. I’d honestly never considered using derivatives to examine the supply/demand relationship and how the result could be a gut-level indictment of the economy.
Likewise, there is no point in time Supply = Demand exactly, but only movement of price over time as Supply and Demand leads each other due to external happenings in real life
So government bidding up demand as in Keynesianism is essentially a mathematical fraud fooling minds that don't understand the basic philosophical underpinning of Calculus.
When supply leads demand to the upside (regarding goods and services), consumers feel abundance (as those who previously couldn't afford it now can)
I don't see that he did that
Classical Education made Math a secondary part of the curriculum and limited to Basic Arithmetic and Geometry. Music and Astronomy considered equal to Basic Arithmetic. Trigonometry you might learn as a (warrant) officer on a ship, but more likely depended on the rutter, log, experience, and dead reckoning
What you say is all true, but times change. 200 years ago calculus, chemistry, physics, etc. were all new subjects! Would you rather have the requirements of students 200 years ago? Elite universities are no longer requiring Latin AND ancient Greek (thank goodness, although I did take Latin in high school). Classic (western) literature is vastly scaled down as well. Back when calculus wasn't required, there were no Cliff Notes for your Nietzsche or Plato!
I would agree of course that there is no point in time when it's literally true that supply = demand, or for that matter that an exact numerical value of either can even be known. I can see that one of Zeno's paradox's might be used in a very round about and indirect way to get students thinking about how there is no mathematical identity, supply = demand, and that if and when people informally talk about supply equaling demand, they are simply addressing a conceptual balance between the two in a mature economic situation as it pertains to price.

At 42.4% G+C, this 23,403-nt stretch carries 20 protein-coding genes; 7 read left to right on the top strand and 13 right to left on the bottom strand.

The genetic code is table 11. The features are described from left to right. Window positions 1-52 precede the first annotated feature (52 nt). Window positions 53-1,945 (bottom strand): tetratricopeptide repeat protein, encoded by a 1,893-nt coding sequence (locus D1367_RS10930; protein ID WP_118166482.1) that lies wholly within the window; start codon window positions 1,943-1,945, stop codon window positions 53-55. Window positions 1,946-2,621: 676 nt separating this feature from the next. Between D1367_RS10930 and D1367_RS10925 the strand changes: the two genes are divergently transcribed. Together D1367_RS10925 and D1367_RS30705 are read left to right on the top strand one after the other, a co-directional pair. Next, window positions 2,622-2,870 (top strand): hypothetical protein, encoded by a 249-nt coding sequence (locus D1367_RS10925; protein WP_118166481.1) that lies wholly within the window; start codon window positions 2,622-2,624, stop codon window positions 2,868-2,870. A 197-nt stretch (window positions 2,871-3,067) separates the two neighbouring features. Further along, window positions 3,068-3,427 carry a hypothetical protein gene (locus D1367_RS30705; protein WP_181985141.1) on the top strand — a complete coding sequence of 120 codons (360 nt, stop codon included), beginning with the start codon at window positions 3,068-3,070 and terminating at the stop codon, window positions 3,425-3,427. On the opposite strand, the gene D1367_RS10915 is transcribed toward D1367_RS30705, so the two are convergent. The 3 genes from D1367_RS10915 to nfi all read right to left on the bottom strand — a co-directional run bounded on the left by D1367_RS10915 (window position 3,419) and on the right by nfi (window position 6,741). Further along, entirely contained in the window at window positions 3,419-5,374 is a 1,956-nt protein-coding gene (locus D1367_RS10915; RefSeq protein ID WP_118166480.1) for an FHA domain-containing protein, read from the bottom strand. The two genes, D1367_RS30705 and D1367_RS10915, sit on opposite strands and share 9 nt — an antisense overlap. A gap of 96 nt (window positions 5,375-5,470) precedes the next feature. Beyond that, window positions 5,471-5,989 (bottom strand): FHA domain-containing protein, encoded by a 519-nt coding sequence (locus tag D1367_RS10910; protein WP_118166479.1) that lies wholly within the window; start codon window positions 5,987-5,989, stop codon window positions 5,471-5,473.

But how the leap is made from that, to this ?Reality saysSo government bidding up demand as in Keynesianism is essentially a mathematical fraud fooling minds that don't understand the basic philosophical underpinning of Calculus. Keynes advocated temporary manipulative stimulation of the economy as a way of dealing with a situations we have seen when supply exceeding demand was not a stimulus to economic activity. Because we know the following to be false (or at least only true in a relative sense):Reality saysWhen supply leads demand to the upside (regarding goods and services), consumers feel abundance (as those who previously couldn't afford it now can)That is, we know that in times of economic recession or depression, that sometimes supply > demand without consumers feeling abundance.
Even with a ridiculously oversimplified simple economic situation, without money lending, and without all the elaborate money games that our banking system has evolved, and with say a money supply tied to gold, even with all of this, you would still get inequality and the hoarding of wealth leading to times of excess supply created and demand not meeting it through falling prices. WE know from history that we would get more frequent and more extreme "booms and busts," if such a simple system could even support the highly dynamic and complex market based economy we have.
But I'm not arguing that there aren't any imperfect or even corrupt elements to our banking and finance system, as it related to the federal reserve and fiat money. . If the fed temporarily increasing the money supply to stimulate the economy in difficult economic times is fraud, then how many times more fraudulent is it for the government to explode the deficit in good economic times (by doing tax cuts) for the purpose of what ?